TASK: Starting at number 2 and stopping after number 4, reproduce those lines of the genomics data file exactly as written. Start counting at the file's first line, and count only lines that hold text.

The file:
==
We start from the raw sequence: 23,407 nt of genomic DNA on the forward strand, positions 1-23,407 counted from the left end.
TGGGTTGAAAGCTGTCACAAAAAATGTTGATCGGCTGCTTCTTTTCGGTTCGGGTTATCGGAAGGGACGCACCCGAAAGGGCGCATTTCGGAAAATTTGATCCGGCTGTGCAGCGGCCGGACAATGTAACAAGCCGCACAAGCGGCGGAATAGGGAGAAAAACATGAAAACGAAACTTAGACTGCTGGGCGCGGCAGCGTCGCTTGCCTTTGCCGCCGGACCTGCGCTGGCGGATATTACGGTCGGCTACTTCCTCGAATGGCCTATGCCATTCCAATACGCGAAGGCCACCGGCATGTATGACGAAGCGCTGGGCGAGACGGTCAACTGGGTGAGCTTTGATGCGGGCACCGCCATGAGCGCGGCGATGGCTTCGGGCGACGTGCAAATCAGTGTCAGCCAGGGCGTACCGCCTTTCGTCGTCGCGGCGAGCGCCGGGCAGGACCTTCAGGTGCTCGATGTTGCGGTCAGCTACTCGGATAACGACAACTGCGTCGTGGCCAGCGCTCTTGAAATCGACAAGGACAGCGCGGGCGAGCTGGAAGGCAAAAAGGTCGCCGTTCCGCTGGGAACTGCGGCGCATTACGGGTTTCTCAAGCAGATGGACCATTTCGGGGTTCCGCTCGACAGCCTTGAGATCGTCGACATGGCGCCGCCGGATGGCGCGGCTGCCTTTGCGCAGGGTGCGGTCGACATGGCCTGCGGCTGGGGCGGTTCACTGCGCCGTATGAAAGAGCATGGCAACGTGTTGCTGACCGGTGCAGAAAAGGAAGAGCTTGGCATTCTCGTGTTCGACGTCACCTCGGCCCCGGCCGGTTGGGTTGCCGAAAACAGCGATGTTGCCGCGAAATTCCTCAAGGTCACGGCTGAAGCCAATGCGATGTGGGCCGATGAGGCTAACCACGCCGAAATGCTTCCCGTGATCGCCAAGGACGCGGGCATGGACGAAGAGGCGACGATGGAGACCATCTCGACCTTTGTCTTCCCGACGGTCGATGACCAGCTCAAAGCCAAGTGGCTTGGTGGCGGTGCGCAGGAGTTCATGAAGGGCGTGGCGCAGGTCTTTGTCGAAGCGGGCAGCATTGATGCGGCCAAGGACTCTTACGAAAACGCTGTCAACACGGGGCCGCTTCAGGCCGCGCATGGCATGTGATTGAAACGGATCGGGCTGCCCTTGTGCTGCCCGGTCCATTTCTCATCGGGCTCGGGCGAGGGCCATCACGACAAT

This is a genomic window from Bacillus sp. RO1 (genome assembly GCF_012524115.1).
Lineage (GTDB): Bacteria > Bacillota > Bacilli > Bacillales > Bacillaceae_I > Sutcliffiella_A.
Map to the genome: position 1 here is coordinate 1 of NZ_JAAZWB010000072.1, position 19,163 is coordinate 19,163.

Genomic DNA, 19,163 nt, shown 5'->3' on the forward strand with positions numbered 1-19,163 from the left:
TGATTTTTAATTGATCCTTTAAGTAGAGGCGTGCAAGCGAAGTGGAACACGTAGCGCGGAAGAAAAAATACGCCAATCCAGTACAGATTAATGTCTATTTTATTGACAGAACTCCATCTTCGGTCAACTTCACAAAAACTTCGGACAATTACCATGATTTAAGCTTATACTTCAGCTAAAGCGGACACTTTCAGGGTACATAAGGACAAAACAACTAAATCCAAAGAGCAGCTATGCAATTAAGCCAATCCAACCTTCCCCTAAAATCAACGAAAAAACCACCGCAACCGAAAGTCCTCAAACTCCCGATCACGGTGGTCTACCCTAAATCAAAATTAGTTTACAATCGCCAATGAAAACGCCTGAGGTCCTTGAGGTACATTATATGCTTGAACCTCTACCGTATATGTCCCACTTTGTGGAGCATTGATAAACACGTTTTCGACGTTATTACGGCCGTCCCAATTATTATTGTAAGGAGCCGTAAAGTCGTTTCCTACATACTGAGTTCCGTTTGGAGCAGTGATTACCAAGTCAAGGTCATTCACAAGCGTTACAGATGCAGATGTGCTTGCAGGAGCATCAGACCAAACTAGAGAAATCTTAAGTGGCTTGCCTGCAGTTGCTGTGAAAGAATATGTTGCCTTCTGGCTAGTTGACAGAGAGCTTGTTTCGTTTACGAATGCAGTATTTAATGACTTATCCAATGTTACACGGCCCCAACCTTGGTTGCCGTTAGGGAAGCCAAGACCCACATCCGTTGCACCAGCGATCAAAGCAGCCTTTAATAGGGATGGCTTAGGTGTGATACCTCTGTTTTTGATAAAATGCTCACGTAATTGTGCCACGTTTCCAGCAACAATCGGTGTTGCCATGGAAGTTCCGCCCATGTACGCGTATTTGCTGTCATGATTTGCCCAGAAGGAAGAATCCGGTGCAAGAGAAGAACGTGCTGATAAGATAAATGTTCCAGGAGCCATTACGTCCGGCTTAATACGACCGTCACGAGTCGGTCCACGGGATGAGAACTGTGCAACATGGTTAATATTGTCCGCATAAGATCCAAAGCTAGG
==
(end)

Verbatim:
TGGGTTGAAAGCTGTCACAAAAAATGTTGATCGGCTGCTTCTTTTCGGTTCGGGTTATCGGAAGGGACGCACCCGAAAGGGCGCATTTCGGAAAATTTGATCCGGCTGTGCAGCGGCCGGACAATGTAACAAGCCGCACAAGCGGCGGAATAGGGAGAAAAACATGAAAACGAAACTTAGACTGCTGGGCGCGGCAGCGTCGCTTGCCTTTGCCGCCGGACCTGCGCTGGCGGATATTACGGTCGGCTACTTCCTCGAATGGCCTATGCCATTCCAATACGCGAAGGCCACCGGCATGTATGACGAAGCGCTGGGCGAGACGGTCAACTGGGTGAGCTTTGATGCGGGCACCGCCATGAGCGCGGCGATGGCTTCGGGCGACGTGCAAATCAGTGTCAGCCAGGGCGTACCGCCTTTCGTCGTCGCGGCGAGCGCCGGGCAGGACCTTCAGGTGCTCGATGTTGCGGTCAGCTACTCGGATAACGACAACTGCGTCGTGGCCAGCGCTCTTGAAATCGACAAGGACAGCGCGGGCGAGCTGGAAGGCAAAAAGGTCGCCGTTCCGCTGGGAACTGCGGCGCATTACGGGTTTCTCAAGCAGATGGACCATTTCGGGGTTCCGCTCGACAGCCTTGAGATCGTCGACATGGCGCCGCCGGATGGCGCGGCTGCCTTTGCGCAGGGTGCGGTCGACATGGCCTGCGGCTGGGGCGGTTCACTGCGCCGTATGAAAGAGCATGGCAACGTGTTGCTGACCGGTGCAGAAAAGGAAGAGCTTGGCATTCTCGTGTTCGACGTCACCTCGGCCCCGGCCGGTTGGGTTGCCGAAAACAGCGATGTTGCCGCGAAATTCCTCAAGGTCACGGCTGAAGCCAATGCGATGTGGGCCGATGAGGCTAACCACGCCGAAATGCTTCCCGTGATCGCCAAGGACGCGGGCATGGACGAAGAGGCGACGATGGAGACCATCTCGACCTTTGTCTTCCCGACGGTCGATGACCAGCTCAAAGCCAAGTGGCTTGGTGGCGGTGCGCAGGAGTTCATGAAGGGCGTGGCGCAGGTCTTTGTCGAAGCGGGCAGCATTGATGCGGCCAAGGACTCTTACGAAAACGCTGTCAACACGGGGCCGCTTCAGGCCGCGCATGGCATGTGATTGAAACGGATCGGGCTGCCCTTGTGCTGCCCGGTCCATTTCTCATCGGGCTCGGGCGAGGGCCATCACGACAAT

This is a genomic window from Bacillus sp. RO1 (genome assembly GCF_012524115.1).
Lineage (GTDB): Bacteria > Bacillota > Bacilli > Bacillales > Bacillaceae_I > Sutcliffiella_A.